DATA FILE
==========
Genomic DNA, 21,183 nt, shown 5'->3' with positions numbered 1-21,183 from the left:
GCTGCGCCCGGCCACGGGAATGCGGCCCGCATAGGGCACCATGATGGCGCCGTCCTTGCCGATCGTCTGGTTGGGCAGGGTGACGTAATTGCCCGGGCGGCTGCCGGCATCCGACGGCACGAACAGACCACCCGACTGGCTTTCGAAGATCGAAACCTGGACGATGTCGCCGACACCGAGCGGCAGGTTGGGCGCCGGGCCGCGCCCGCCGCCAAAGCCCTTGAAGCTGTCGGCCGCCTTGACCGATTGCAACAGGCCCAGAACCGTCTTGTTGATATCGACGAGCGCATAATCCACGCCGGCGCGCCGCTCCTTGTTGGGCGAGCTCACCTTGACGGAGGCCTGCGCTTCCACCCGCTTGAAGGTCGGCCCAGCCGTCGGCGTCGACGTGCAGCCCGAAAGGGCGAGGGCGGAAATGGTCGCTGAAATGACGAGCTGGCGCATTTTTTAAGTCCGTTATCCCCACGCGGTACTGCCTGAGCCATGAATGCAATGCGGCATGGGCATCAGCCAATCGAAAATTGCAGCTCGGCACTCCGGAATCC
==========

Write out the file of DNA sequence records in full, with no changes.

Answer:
Genomic DNA, 21,183 nt, shown 5'->3' with positions numbered 1-21,183 from the left:
GCTGCGCCCGGCCACGGGAATGCGGCCCGCATAGGGCACCATGATGGCGCCGTCCTTGCCGATCGTCTGGTTGGGCAGGGTGACGTAATTGCCCGGGCGGCTGCCGGCATCCGACGGCACGAACAGACCACCCGACTGGCTTTCGAAGATCGAAACCTGGACGATGTCGCCGACACCGAGCGGCAGGTTGGGCGCCGGGCCGCGCCCGCCGCCAAAGCCCTTGAAGCTGTCGGCCGCCTTGACCGATTGCAACAGGCCCAGAACCGTCTTGTTGATATCGACGAGCGCATAATCCACGCCGGCGCGCCGCTCCTTGTTGGGCGAGCTCACCTTGACGGAGGCCTGCGCTTCCACCCGCTTGAAGGTCGGCCCAGCCGTCGGCGTCGACGTGCAGCCCGAAAGGGCGAGGGCGGAAATGGTCGCTGAAATGACGAGCTGGCGCATTTTTTAAGTCCGTTATCCCCACGCGGTACTGCCTGAGCCATGAATGCAATGCGGCATGGGCATCAGCCAATCGAAAATTGCAGCTCGGCACTCCGGAATCC